Simone: So this kind of almost even outside of dating, this prejudice and this stigma associated with disability and particularly with the impacts of stroke and aphasia. And so, you’ve got that in general everyday life. And then on top of that, when you go to date, that’s also there. But don’t give up is the key message that I’m hearing, right?

And that, you know, if it’s a goal, just like other goals, to get back to driving or work or whatever it might be, if dating and meeting someone, you know, a romantic partner or a committed partner, if that’s a goal of yours, you should stick with it. And I’m hearing really strongly, too from both of you that importance of being confident in owning your disability and that it is part of who you are now.

Emma: Yes, exactly right. Just go with it. And like my Poppy said, Keep on keeping on.

Simone: Yes, I love that.

Emma: That’s, I love it.

Simone: That’s great. And don’t settle is what I’m hearing.

Emma: Don’t try to settle. Don’t settle. Don’t settle. Yeah, it’s so hard being on my own. But-

Rachel: She’s not alone now.

Emma: Aw, thanks Rachel.

Simone: You two are beautiful. Yes. Any final tips or advice that you’d like to share? Is there any way if someone’s out there, maybe they’re in a different state to you and they’re thinking about, you know, support, peer support and dating? Is there anything that they should be doing or anywhere for them to go to help get some extra support? Is it really just, you know, having those connections through local support groups or online support groups?

Emma: Connections to support groups, maybe, a disability service that uses dating? Yeah. And just see what you like and go for it and just go for it.

Rachel: Exactly. Just go for it.Don’t think that you can’t do it. You’re not going to lose anything by just getting on and chatting to someone.

Emma: Yeah, yeah.

Rachel: Yeah, try and don’t just sort of say, if someone says, Hey, let’s go to the pub. Probably don’t do that.

Emma: No, don’t do that.

Rachel: I think it’s better you know, to say Well, hey, well, we’ll meet at somewhere for lunch or, you know, go to a café or anything like that. And like I said, just don’t give up. Don’t think you can’t do it unless you try.

Emma: Yeah, exactly.

Simone: Fantastic. It’s been so lovely talking to you, and this is such an important conversation to be having, not only in raising awareness of young stroke and aphasia, but also in breaking down society’s stigma and the barriers around dating with a disability. Emma and Rachel, I can’t thank you both enough for being on the podcast and speaking so openly about dating after stroke. For those listening, we hope this episode empowers you to find whatever type of healthy companionship you’re looking for.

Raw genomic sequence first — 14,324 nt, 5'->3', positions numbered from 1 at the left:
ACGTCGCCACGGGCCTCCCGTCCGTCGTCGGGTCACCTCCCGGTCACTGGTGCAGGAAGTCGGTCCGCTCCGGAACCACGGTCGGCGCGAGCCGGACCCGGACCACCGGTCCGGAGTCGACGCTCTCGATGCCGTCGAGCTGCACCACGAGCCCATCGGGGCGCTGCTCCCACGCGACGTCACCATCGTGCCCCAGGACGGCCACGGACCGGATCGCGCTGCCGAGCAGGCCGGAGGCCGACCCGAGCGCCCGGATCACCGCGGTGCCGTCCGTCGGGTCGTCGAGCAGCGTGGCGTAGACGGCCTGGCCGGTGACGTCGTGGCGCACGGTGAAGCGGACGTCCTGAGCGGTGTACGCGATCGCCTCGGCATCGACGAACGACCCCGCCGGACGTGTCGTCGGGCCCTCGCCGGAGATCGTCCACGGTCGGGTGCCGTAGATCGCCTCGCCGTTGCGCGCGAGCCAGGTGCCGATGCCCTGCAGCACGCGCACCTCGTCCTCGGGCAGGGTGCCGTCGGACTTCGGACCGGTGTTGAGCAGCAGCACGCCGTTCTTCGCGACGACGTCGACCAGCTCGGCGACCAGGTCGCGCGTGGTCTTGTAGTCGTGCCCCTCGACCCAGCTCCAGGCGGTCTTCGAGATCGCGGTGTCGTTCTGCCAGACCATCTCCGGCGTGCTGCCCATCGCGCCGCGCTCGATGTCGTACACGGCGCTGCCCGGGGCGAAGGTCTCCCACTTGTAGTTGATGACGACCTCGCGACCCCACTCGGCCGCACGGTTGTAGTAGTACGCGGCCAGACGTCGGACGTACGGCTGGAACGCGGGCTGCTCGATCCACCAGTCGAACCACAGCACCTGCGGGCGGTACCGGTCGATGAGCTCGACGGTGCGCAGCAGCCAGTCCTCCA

And if you’ve found this episode helpful, please share it with your family and friends. Subscribe to the podcast to be notified about future episodes and leave us a review so more of the stroke community can find us again.

Thank you so much, Emma, Rachel. It’s been so much fun and just really, really a joy to have you on to talk about dating.

Rachel: Thank you.

Emma: Bye.

Announcer: That’s all for today’s Young Stroke Podcast. Find out more about Stroke Foundation’s Young Stroke Project by visiting youngstrokeproject.org.au.

You can listen to dozens of other podcasts on our stroke recovery website, enableme.org.au. StrokeLines health professionals provide practical, free, and confidential advice. Connect with them on Enable Me or call 1800-stroke. That’s 1800-787-653.

The advice given here is general in nature. Discuss your situation and needs with your healthcare professionals. The Young Stroke Podcast series is presented by Australia’s Stroke Foundation and funded by the Australian Government Department of Social Services.

This podcast was produced by Joy. Australia’s Rainbow Community Media Organization.

For more information on Joy’s services visit joy.org.au.

See all Young Stroke Podcast episodes.